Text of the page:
Australians now have stronger protection against unfair airline, travel agent and hire car rules, under a new law in effect since the beginning of January.
The new Australian Consumer Law (ACL) replaces the old Trade Practices Act entirely and covers all states and territories, restricting companies from many sorts of unfair behaviour.
For example, the top issue tackled by the law is unfair conditions in "standard forms of agreement" -- documents that can run to hundreds of pages long and are kept in filing cabinets or buried in fine print links on websites by companies.
Consumers are hoodwinked into agreeing to these unreadably long contracts every time they sign a contract that says something like "I also agree to XYZ company's SFOA".
The new law will be of particular benefit in situations where a consumer feels they have been unfairly treated by an airline, car rental company, travel agent, telco or other company that relies heavily on terms and conditions.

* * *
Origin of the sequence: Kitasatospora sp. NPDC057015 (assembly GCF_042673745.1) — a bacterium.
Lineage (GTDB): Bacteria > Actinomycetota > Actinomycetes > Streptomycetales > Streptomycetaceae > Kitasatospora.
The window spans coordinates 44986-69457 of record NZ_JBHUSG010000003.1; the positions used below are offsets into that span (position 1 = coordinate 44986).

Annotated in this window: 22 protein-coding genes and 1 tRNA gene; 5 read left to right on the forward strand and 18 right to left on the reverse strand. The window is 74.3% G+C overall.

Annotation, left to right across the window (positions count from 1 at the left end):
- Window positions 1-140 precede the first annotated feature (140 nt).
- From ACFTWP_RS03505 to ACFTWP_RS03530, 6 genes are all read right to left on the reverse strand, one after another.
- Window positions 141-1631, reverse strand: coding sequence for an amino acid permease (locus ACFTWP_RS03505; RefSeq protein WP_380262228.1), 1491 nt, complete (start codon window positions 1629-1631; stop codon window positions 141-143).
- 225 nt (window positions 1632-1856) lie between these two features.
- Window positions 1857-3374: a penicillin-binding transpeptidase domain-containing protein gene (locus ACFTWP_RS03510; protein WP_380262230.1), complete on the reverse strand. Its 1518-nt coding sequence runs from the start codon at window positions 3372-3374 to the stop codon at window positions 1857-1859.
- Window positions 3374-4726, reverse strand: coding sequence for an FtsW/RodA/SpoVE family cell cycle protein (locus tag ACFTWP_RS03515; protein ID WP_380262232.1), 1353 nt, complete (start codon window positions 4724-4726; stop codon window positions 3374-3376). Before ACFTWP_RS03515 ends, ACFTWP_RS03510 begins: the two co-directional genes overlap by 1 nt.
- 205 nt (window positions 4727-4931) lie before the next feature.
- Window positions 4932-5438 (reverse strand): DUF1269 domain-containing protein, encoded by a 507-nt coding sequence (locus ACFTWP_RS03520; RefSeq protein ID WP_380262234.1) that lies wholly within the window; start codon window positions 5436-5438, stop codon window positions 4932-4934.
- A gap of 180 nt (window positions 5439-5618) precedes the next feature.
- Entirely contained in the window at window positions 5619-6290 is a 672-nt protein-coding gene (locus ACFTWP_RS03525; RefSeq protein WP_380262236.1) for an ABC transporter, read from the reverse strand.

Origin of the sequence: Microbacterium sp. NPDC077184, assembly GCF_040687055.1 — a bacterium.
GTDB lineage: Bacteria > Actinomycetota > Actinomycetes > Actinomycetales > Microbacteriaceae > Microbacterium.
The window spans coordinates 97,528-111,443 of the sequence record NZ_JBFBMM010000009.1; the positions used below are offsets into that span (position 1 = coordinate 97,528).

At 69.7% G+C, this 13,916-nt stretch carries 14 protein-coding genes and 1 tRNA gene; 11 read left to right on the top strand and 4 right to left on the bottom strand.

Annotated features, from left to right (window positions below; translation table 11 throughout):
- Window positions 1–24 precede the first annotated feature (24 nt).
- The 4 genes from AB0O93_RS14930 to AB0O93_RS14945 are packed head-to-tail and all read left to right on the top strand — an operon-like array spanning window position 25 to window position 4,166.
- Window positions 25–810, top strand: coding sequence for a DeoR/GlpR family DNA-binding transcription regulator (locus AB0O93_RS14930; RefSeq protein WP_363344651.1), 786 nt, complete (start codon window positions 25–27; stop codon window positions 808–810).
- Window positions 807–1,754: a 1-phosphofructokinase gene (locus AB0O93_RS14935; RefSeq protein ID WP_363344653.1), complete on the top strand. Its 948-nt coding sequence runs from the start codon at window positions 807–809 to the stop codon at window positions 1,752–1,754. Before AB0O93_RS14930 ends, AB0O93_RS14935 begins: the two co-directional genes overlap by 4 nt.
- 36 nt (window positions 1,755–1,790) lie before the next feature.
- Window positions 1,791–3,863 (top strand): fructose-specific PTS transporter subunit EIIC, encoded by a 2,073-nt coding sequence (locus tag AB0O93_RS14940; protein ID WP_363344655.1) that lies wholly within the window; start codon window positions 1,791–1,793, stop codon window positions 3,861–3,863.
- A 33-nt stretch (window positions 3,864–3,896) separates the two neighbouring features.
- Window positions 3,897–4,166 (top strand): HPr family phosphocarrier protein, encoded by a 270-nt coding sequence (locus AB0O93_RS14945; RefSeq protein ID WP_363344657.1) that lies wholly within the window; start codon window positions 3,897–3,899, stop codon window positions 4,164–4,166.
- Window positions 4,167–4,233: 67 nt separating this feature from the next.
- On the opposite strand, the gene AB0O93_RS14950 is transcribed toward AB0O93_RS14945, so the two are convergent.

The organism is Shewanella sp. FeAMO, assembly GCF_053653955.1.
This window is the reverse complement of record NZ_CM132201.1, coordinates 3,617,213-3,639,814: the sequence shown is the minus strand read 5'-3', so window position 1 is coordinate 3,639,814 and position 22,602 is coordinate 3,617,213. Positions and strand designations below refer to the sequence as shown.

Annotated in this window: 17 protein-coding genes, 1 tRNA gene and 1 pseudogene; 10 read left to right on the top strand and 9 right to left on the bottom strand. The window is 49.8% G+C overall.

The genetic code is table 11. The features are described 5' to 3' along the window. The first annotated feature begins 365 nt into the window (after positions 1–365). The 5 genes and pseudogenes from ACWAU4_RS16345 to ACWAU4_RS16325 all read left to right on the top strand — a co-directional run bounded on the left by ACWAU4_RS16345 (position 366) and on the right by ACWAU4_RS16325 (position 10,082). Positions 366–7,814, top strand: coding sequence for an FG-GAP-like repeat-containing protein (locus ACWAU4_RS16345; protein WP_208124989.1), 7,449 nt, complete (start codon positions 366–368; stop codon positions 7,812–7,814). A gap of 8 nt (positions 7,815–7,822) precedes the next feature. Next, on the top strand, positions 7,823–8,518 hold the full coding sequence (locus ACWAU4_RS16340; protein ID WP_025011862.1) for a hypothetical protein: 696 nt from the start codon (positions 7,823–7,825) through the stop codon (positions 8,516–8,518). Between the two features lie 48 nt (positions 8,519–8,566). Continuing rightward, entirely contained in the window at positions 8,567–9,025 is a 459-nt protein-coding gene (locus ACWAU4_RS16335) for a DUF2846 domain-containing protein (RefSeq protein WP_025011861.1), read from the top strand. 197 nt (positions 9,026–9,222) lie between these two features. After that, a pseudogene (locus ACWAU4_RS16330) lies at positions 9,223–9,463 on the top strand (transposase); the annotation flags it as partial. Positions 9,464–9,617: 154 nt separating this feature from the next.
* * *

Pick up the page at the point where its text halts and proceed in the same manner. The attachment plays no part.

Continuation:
It will benefit people like Australian Business Traveller reader Troy C, who was slugged $2,000 in cancellation fees by travel agent Best Flights after he was unable to take a flight to Europe due to the floods in Brisbane.
Although cancellation fees are standard in air travel, the unusual aspect was that the airline he'd booked through had agreed to waive all standard cancellation fees as a compassionate measure. The fees were being stubbornly applied by the travel agent.
The agent had also failed to advise the reader in advance that high fees would be levied on cancellations, and attempted to rely on terms and conditions on its website -- despite the fact that the flights were booked over the phone with an operator, not through the website.
The new law bans terms and conditions that are "not reasonably necessary to protect the legitimate interests of the supplier; and it would cause financial or non-financial detriment to a consumer".
The law is also expected to help consumers with hire car agreements, baggage handling disclaimers and airline ticketing conditions.
Essentially, the fact that a consumer has signed an agreement with a company does not make every part of it binding if one of the conditions fails the Australian Consumer Law Act's fairness test.
The Australian Competition and Consumer Commission is now empowered to take class actions on behalf of consumers, too, where there are obvious cases of many consumers being forced to sign up to unfair contracts.